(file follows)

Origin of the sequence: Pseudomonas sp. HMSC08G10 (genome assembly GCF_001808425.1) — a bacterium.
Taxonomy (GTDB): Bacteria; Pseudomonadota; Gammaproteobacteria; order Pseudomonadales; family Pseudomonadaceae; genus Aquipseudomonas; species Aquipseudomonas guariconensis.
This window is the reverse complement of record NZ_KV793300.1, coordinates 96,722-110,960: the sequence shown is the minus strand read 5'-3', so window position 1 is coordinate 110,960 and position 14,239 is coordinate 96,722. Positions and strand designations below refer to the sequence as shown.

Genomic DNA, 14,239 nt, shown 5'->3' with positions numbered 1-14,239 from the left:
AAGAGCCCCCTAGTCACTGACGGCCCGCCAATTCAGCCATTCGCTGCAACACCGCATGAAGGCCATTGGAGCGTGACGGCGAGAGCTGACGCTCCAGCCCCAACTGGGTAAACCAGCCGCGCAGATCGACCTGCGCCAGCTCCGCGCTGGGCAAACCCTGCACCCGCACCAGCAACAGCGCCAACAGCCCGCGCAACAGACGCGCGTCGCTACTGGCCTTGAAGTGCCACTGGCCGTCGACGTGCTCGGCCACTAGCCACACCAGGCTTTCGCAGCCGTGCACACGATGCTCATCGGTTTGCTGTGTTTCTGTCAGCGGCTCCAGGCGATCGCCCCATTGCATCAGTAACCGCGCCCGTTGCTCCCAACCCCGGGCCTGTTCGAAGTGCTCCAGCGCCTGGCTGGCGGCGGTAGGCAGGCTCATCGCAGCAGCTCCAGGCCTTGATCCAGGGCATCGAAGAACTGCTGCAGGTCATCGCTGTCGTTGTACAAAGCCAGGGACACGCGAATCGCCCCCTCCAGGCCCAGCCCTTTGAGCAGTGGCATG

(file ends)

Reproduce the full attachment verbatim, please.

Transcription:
Origin of the sequence: Pseudomonas sp. HMSC08G10 (genome assembly GCF_001808425.1) — a bacterium.
Taxonomy (GTDB): Bacteria; Pseudomonadota; Gammaproteobacteria; order Pseudomonadales; family Pseudomonadaceae; genus Aquipseudomonas; species Aquipseudomonas guariconensis.
This window is the reverse complement of record NZ_KV793300.1, coordinates 96,722-110,960: the sequence shown is the minus strand read 5'-3', so window position 1 is coordinate 110,960 and position 14,239 is coordinate 96,722. Positions and strand designations below refer to the sequence as shown.

Genomic DNA, 14,239 nt, shown 5'->3' with positions numbered 1-14,239 from the left:
AAGAGCCCCCTAGTCACTGACGGCCCGCCAATTCAGCCATTCGCTGCAACACCGCATGAAGGCCATTGGAGCGTGACGGCGAGAGCTGACGCTCCAGCCCCAACTGGGTAAACCAGCCGCGCAGATCGACCTGCGCCAGCTCCGCGCTGGGCAAACCCTGCACCCGCACCAGCAACAGCGCCAACAGCCCGCGCAACAGACGCGCGTCGCTACTGGCCTTGAAGTGCCACTGGCCGTCGACGTGCTCGGCCACTAGCCACACCAGGCTTTCGCAGCCGTGCACACGATGCTCATCGGTTTGCTGTGTTTCTGTCAGCGGCTCCAGGCGATCGCCCCATTGCATCAGTAACCGCGCCCGTTGCTCCCAACCCCGGGCCTGTTCGAAGTGCTCCAGCGCCTGGCTGGCGGCGGTAGGCAGGCTCATCGCAGCAGCTCCAGGCCTTGATCCAGGGCATCGAAGAACTGCTGCAGGTCATCGCTGTCGTTGTACAAAGCCAGGGACACGCGAATCGCCCCCTCCAGGCCCAGCCCTTTGAGCAGTGGCATG